The Galway Hooker (húicéir in Irish) is a traditional boat distinctive to Galway Bay and Connemara coasts. This beautiful craft, sturdy and yet elegant and agile, has now become an accepted icon of the cultural heritage of Connemara. Specially developed to sail in the insidious waters of rugged Connemara coasts, the hooker has a shallow draught; the hull is generally half-decked, except in the smallest craft - the Púcán- which is an open boat. The internal ballast is made up mainly of local stones, carefully selected and skillfully arranged amidships. 

According to the length and the type of the rig, hookers are distinguished in four classes:
1) Bád Mór (Big Boat): length from 10.5 to 13.5 metres (35 to 44 feet)
2) Leath Bhád (Half Boat): length approx. 10 metres (32 feet)
3) Gleoiteog: length from 7 to 9 metres (24 to 28 feet); this class is further divided in Gleoiteog Mhór and Gleoiteog Bheag for racing purpose.
4) Púcán: length from 7 to 9 metres (24 to 28 feet)

Hookers were not only utilitarian boats, used for hook and line fishing, but also had an important role in transporting and trading many goods, such as turf, seaweeds, livestock, limestone and general supplies all over Connemara, extending their rides to relatively distant places like Kinvara and Ballyvaughan.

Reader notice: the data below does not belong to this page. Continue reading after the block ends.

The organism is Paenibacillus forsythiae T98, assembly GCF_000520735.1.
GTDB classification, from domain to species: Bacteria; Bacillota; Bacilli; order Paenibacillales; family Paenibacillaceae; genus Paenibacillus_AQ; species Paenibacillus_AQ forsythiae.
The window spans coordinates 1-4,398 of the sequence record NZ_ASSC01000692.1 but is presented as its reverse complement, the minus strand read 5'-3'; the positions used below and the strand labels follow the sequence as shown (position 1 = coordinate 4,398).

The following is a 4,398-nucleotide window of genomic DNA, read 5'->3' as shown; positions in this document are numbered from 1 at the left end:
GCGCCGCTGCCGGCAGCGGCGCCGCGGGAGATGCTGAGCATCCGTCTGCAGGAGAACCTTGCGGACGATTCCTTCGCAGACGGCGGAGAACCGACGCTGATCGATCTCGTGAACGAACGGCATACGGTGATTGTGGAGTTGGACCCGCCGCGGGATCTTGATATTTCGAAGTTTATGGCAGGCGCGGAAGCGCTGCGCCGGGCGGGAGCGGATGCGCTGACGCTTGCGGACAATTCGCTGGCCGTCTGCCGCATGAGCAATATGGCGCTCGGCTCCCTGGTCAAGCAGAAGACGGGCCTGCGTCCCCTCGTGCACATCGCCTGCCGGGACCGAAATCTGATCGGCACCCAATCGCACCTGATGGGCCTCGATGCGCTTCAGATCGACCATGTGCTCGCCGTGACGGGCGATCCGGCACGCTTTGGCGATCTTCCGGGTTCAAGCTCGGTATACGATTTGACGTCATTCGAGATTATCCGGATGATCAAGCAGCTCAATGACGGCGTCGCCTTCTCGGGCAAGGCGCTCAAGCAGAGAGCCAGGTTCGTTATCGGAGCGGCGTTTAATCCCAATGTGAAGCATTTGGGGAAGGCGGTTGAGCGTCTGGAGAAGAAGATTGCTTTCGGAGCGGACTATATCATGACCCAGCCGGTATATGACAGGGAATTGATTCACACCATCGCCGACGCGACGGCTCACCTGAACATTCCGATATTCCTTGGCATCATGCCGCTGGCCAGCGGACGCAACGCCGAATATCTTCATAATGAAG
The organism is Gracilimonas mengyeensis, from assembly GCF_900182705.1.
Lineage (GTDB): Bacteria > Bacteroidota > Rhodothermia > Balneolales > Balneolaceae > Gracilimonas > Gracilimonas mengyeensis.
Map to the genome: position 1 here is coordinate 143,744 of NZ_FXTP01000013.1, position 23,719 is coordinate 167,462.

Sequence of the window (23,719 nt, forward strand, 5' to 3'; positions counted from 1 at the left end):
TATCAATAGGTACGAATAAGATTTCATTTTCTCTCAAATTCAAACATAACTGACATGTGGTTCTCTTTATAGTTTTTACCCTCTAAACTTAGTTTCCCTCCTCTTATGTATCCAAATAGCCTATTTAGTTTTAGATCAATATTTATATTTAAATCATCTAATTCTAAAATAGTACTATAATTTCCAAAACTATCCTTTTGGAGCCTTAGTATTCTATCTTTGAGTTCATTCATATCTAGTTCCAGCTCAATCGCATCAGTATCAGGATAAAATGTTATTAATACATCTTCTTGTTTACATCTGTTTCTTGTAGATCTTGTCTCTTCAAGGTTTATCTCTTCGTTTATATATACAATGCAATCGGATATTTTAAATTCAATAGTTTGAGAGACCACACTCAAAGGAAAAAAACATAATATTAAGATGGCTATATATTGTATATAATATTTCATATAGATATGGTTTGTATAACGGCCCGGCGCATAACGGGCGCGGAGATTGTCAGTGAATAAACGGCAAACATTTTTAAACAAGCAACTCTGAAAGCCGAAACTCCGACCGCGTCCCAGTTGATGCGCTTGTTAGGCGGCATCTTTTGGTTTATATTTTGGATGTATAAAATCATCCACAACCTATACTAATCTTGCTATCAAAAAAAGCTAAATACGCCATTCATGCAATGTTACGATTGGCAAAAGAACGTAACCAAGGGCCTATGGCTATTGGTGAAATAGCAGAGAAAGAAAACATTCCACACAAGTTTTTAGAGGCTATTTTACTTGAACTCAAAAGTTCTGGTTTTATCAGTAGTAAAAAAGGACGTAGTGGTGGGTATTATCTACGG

The golden age of hookers is deeply linked to The Claddagh, a little village of fishermen near Galway. The Claddagh was the main boatbuilding centre in the early 1800s and kept this prominent role at least until the years preceding the Great Famine.
Many celebrated boat builders had their building yards in this village; Carna, a little village along the coasts of South Connemara, was also an important boat building centre.
Nowadays, many boat builders carry on this legacy in South Connemara and the results of their skills can be appreciated during the Regattas held every weekend in Summer.
Races are considered as important events by the people of Connemara and are often associated with the religious devotion for some Saint, such as Mc Dara. On the third weekend of August many hookers take part in a three-day revival of the old working days: after loading the boats with turf in Connemara, the hookers sail to Kinvara for Cruinniú na mBád - The Gathering of the Boats - which represents a celebration of the commerce traditions once existing between the coasts.
Many old hookers, such as An Capall, An Tonaí and An Mhaighdean Mhara, have been owned by the same families for over two centuries; and the skills required for the maintenance of the crafts is passed from generation to generation.
Once utilitarian boats, Hookers are now used as leisure crafts; Races are held in Galway and all over the South Connemara: Rossaveal, Spiddal, Kilkieran, Lettermullen, Carraroe, Rosmuc, Cashel, Roundstone and two of the Aran Islands (Inishmore and Inishmaan) are traditional venues for Summer Regattas.

 

 

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